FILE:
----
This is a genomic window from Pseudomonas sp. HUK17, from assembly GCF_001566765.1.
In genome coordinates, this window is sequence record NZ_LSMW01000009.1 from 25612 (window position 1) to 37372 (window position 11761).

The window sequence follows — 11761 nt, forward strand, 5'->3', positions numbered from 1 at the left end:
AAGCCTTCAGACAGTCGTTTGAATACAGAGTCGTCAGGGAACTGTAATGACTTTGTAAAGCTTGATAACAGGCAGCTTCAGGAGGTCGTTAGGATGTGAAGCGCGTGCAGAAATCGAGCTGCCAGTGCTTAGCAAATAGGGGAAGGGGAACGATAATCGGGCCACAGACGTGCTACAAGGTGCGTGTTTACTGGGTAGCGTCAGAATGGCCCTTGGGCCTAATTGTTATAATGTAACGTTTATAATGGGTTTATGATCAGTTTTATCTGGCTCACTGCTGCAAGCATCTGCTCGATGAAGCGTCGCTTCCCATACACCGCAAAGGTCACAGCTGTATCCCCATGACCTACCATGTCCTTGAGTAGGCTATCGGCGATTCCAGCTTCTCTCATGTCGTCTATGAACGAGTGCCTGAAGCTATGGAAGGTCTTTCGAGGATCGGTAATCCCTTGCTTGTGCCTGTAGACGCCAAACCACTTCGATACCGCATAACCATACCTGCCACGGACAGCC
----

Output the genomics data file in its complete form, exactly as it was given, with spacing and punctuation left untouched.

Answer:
This is a genomic window from Pseudomonas sp. HUK17, from assembly GCF_001566765.1.
In genome coordinates, this window is sequence record NZ_LSMW01000009.1 from 25612 (window position 1) to 37372 (window position 11761).

The window sequence follows — 11761 nt, forward strand, 5'->3', positions numbered from 1 at the left end:
AAGCCTTCAGACAGTCGTTTGAATACAGAGTCGTCAGGGAACTGTAATGACTTTGTAAAGCTTGATAACAGGCAGCTTCAGGAGGTCGTTAGGATGTGAAGCGCGTGCAGAAATCGAGCTGCCAGTGCTTAGCAAATAGGGGAAGGGGAACGATAATCGGGCCACAGACGTGCTACAAGGTGCGTGTTTACTGGGTAGCGTCAGAATGGCCCTTGGGCCTAATTGTTATAATGTAACGTTTATAATGGGTTTATGATCAGTTTTATCTGGCTCACTGCTGCAAGCATCTGCTCGATGAAGCGTCGCTTCCCATACACCGCAAAGGTCACAGCTGTATCCCCATGACCTACCATGTCCTTGAGTAGGCTATCGGCGATTCCAGCTTCTCTCATGTCGTCTATGAACGAGTGCCTGAAGCTATGGAAGGTCTTTCGAGGATCGGTAATCCCTTGCTTGTGCCTGTAGACGCCAAACCACTTCGATACCGCATAACCATACCTGCCACGGACAGCC